17. @PlastBox: you’re making a philosophical argument, so your argument annihilates itself.

    @Renee: Baruch is my fave. And someone who had a very tough life. Philosophy is a difficult enterprise.

    I’ve got no problems with this guy calling his stuff alive or an animal.

    If you want to push ontological arguments feel free, but I’ve yet to see any strongly useful ontologys (there’s a pun in there for philosophical types). Anyway, this is a technocracy – go build something better than this guy did and then we’ll listen to you.

  18. @snide:

    Sweet circular logic there, friend! I can’t argue against philosophy in any way, because any argument I make will be a philosophical one?

    That just puts philosophy even more firmly in the same box as religion where one is tempted to use science to argue against something that isn’t science, because the alternative is using religion to argue religion. Former choice “validates” religion as science in the eyes of the devout, the latter obviously fails as you can’t argue against fairies with unicorns.

    Man, these posts get away from me today! =P

    Anyways, if you are stating that any person with the ability to reflect upon things is in fact a philosopher, then I have no choice but to agree that philosophers are useful. How can they not be, if every somewhat intelligent person around fits the classification? =P

  19. I think without going into any of that you can still call philosophy useful.

    Something like engineering and philosophy aren’t that different.

    The ways in which engineers use diodes, resistors etc as well as the different theories and laws surrounding electrical engineering all in the effort of either creating something new or reverse engineering things is comparable to the methods of philosophers.

    Philosophers use things like logic and mathematics as well as epistemological, metaphysical and ethical theories and axioms to either create something new or reverse engineer a statement, belief and/or ideology my way of breaking it down into its constituent parts.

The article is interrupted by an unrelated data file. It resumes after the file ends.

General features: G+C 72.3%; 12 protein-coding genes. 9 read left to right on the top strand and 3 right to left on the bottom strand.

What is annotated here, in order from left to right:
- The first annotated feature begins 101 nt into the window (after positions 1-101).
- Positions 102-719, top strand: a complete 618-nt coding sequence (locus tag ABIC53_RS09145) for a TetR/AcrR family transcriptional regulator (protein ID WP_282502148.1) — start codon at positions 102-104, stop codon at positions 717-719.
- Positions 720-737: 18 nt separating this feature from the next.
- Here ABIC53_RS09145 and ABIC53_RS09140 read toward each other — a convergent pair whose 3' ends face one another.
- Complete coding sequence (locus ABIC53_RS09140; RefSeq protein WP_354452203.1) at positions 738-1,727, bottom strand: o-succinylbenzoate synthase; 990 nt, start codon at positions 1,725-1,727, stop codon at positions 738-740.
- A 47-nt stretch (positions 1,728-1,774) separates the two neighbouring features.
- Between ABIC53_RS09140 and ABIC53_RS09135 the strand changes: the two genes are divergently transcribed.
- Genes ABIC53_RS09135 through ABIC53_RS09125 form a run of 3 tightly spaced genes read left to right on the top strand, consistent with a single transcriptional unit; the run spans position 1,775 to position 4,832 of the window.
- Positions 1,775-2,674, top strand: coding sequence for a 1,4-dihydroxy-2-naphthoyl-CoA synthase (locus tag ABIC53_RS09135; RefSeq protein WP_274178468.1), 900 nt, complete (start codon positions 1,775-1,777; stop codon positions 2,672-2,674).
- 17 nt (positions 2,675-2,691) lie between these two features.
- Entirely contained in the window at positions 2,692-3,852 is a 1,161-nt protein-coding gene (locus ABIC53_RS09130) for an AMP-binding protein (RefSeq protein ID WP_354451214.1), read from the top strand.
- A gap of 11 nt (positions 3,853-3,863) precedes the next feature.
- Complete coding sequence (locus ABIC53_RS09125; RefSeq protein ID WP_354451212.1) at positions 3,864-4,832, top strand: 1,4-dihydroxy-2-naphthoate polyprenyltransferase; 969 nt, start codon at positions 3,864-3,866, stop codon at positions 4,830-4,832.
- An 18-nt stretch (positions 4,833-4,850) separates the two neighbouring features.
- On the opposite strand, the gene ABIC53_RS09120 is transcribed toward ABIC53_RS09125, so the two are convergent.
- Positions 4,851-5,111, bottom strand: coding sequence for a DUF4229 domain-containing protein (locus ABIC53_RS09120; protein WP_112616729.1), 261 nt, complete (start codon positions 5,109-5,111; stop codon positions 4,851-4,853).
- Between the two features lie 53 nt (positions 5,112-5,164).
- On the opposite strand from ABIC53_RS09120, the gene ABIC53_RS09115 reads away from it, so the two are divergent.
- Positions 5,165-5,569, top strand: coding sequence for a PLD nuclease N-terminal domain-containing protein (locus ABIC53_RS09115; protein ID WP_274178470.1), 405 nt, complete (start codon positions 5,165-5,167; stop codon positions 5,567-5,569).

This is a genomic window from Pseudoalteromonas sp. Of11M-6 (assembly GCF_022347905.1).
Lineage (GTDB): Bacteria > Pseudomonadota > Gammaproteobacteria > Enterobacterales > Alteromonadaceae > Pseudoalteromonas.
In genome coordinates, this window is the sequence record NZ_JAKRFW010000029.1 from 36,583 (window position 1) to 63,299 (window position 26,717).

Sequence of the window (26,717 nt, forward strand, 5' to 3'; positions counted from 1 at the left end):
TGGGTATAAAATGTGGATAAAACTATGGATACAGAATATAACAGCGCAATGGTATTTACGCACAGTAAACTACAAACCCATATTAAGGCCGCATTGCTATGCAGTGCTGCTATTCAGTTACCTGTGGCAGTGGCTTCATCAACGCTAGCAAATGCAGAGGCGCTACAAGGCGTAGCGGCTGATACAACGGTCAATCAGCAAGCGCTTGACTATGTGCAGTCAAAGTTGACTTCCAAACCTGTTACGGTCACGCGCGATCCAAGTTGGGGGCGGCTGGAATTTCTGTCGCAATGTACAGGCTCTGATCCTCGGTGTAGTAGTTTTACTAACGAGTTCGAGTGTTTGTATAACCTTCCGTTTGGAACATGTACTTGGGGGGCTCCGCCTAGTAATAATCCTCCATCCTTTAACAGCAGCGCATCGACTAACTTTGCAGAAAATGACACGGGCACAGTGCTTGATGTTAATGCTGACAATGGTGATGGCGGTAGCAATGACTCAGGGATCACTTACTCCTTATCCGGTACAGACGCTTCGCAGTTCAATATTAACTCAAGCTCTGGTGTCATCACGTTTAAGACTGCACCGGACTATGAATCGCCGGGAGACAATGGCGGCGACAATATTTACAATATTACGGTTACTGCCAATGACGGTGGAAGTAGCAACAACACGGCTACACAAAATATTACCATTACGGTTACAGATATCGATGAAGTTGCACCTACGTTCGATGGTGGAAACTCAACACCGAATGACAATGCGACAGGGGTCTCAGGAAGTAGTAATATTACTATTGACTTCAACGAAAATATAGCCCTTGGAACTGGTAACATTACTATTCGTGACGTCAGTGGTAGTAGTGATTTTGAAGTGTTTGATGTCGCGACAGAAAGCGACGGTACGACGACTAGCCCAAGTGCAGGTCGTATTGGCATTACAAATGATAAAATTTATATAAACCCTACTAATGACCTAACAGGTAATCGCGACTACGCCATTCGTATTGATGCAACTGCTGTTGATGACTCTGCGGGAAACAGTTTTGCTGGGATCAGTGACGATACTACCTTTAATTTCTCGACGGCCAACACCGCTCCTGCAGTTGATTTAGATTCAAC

I don’t consider someone who tinkers with an arduino or does hacking on the weekend to be a full blown engineer. Perhaps an amateur one depending.

    Likewise I also don’t consider anyone who thinks about something really hard or intelligently to be a philosopher, perhaps an amateur one depending on the method.

    In the end philosophy, in itself,is still absolutely important. However due to the nature of it you don’t often see tangible results. Usually because the philosopher passes on the thing to someone else to actualize it.

    Such as the mathematicians and philosophers who conceived of formal logic, multiple realizability and computational theory which then got passed along to the engineers who turned those theories into practical applications.

    However most people just assume philosophy to be random ramblings about reality not being real and stuff like that.

  20. I apologize for my ignorance when it comes to what philosophy really is. You know.. what is the essence of what a philosopher does?

    Theory of Computation pops up here as something philosophers have contributed to. Checking Wikipedia, 6 people are noted as the most important pioneers in this field. Of said genii, 5 were mathematicians and one, Avram Noam Chomsky, was a “..linguist, philosopher, cognitive scientist, political activist..”.

    No doubt a great mind, but Wikipedia seems to make a rather clear distinction between mathematics and philosophy. I know what a mathematician does, so what then does a philosopher do?

    A mathematician thinks about and works with maths.
    A theoretical physicist tries to work out theories that fit the physical world.
    An anthropologist studies people, be it psychology, behavior, culture or the social interworkings of groups.

    Those are the least “tangible” sciences that comes to mind right now. If a philosopher is (as Wikipedia implies) someone rather apart from the above mentioned practitioners, what exactly does he/she do?

    Well, except for randomly rambling about shadows on cave walls and such. ;)

  21. The comparison to the Professor on GI is interesting. I would like to see him be more like the Professor (and greener at the same time) by using bamboo and other natural materials, wherever possible.

  22. Math is tricky really.

    For example something like Set Theory is mathematical in that you can derive numbers and their relations from it but its also an ontological hierarchy that applies to metaphysics, etc and is thus useful to philosophers.

    Calculus was invented not only to account for certain problems in math but it was also invented to explain certain metaphysical and epistemological concerns as well.